Trapping Trash to Protect Waterways

Photo courtesy of Asheville GreenWorks.

Starting in 2015, Asheville GreenWorks began testing and installing litter traps in WNC streams and creeks. The original device evolved into the Trash Trout. In 2022, GreenWorks will install 15 Trash Trout Juniors on streams across the State in partnership with the Waterkeeper Alliance. Municipalities, such as Boone and Henderson County, have already installed Trash Trouts to protect their waterways.

Trash Trouts are purpose-built stormwater litter traps that sit in urban creeks and streams keeping manmade trash from entering main waterways. When it rains, roadside litter travels through our storm drain systems, eventually emptying into streams that flow into river basins where petroleum-based plastics begin to break into microplastics.

You may have seen a Trash Trout in Hominy Creek as you drive on I-26. As you pass it, you might consider that roadside littering accounts for 75% of the trash in the nation’s waterways. GreenWorks and its nearly 3,500 volunteers collect tons of trash (37.43 tons in 2019, an increase of nearly 10 tons from 2018) from rivers and roadsides annually.

Eric Bradford is both the brains and the muscle behind the Trash Trout program. He is also developing the Streamkeepers program as part of GreenWork’s most recent grant from the Pigeon River Fund. This cadre of volunteers will lead river cleanups and maintain the growing number of Trash Trouts and Trash Trout Juniors on local waterways.

The Trash Trouts and Trash Trout Juniors are one piece of a coordinated multi-faceted approach to address water quality. GreenWorks now manufactures and sells Trash Trouts and works with municipalities and nonprofits to integrate them into stormwater management plans. The Trash Trouts come with programmatic support, technical assistance and consultation on the community engagement required to maintain the devices.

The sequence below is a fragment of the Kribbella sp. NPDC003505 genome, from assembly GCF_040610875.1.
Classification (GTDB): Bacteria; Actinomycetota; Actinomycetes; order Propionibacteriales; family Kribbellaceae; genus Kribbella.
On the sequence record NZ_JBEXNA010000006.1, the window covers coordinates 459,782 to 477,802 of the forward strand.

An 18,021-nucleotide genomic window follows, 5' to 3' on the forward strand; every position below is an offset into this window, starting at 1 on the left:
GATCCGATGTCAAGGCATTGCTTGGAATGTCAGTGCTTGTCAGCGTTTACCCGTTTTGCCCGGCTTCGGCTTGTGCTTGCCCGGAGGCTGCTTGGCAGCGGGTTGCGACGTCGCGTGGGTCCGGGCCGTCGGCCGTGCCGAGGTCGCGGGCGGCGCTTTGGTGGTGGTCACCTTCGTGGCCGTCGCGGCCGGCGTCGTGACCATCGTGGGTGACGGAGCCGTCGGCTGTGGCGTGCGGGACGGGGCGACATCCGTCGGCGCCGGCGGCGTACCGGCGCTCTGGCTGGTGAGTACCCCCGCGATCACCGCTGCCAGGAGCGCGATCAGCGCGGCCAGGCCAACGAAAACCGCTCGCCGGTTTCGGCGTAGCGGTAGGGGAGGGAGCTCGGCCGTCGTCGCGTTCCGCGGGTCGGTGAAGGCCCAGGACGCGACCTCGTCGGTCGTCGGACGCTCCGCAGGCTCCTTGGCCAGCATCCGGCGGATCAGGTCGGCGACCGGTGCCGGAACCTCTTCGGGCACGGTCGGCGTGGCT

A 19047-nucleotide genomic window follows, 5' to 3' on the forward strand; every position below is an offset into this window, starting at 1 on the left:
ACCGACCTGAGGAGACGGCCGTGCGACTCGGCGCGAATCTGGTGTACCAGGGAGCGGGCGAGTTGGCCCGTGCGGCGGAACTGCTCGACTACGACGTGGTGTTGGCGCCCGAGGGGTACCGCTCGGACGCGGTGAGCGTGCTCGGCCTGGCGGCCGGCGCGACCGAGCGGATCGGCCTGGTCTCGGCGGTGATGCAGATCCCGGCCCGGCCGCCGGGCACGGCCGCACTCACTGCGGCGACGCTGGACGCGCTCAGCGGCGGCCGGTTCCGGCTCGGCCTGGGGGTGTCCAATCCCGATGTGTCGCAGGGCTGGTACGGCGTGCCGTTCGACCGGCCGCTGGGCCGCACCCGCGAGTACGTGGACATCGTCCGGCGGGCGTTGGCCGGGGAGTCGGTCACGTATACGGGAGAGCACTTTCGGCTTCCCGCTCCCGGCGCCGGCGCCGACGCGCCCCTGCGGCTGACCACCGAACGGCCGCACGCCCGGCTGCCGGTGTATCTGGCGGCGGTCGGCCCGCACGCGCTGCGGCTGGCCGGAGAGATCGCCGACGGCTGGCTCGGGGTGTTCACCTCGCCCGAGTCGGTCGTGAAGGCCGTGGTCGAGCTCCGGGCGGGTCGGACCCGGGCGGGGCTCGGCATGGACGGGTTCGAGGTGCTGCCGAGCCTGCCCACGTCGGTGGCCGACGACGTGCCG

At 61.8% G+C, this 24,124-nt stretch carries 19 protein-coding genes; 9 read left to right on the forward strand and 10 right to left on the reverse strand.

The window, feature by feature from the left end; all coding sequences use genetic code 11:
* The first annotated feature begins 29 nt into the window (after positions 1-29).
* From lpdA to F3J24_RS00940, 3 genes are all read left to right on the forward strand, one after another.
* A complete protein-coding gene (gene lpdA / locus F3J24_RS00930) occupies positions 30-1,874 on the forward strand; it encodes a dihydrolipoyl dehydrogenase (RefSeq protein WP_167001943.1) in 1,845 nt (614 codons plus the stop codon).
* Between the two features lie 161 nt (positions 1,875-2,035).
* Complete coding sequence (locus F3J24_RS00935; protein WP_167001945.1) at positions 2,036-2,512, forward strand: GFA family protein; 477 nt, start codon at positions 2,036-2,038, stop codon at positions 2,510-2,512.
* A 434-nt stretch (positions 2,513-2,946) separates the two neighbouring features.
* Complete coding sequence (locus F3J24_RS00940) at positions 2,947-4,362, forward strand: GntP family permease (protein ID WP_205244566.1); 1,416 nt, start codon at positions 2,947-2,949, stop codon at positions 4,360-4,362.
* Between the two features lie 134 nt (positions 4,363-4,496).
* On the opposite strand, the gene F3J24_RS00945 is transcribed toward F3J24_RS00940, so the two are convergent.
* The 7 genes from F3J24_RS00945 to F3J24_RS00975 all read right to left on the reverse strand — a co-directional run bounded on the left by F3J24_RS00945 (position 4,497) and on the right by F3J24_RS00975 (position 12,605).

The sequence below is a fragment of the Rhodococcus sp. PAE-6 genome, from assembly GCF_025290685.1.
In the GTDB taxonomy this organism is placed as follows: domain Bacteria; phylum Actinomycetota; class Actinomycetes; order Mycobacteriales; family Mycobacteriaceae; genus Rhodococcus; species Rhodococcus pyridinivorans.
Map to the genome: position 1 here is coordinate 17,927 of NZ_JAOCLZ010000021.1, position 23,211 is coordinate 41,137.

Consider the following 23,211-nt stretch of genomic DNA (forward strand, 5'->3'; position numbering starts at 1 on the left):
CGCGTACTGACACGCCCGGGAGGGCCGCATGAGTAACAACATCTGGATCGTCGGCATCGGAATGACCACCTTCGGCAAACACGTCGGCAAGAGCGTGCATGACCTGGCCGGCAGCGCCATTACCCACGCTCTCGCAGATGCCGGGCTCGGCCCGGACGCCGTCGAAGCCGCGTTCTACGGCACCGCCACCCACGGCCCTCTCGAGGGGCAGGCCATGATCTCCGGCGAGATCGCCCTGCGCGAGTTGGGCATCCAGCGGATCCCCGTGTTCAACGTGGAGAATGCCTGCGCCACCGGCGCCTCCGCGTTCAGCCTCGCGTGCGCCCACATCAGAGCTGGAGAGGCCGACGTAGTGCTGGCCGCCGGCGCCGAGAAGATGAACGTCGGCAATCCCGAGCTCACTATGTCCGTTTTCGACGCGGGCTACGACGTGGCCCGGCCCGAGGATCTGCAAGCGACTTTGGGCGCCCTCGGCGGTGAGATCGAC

In addition to the immediate impact of improving water quality, the project has the broader impact of raising awareness of water quality issues among the public. The devices are highly visible and signage on each informs passersby about the purpose of the device.

“We are different from other litter-capturing device manufacturers in that our primary concern is improving water quality, not making money,” explained GreenWorks Executive Director Dawn Chávez. “We insist that any installation include the development of a maintenance plan from the outset. For a Trash Trout to become an eyesore or a hazard would have the opposite effect of what we hope to achieve.”

CFWNC’s Pigeon River Fund has been funding GreenWorks since 2013 including a recent $28,000 grant supporting modifications to the Trash Trout design. A 2021 Natural and Cultural Resources Capacity grant is supporting fund development planning as well.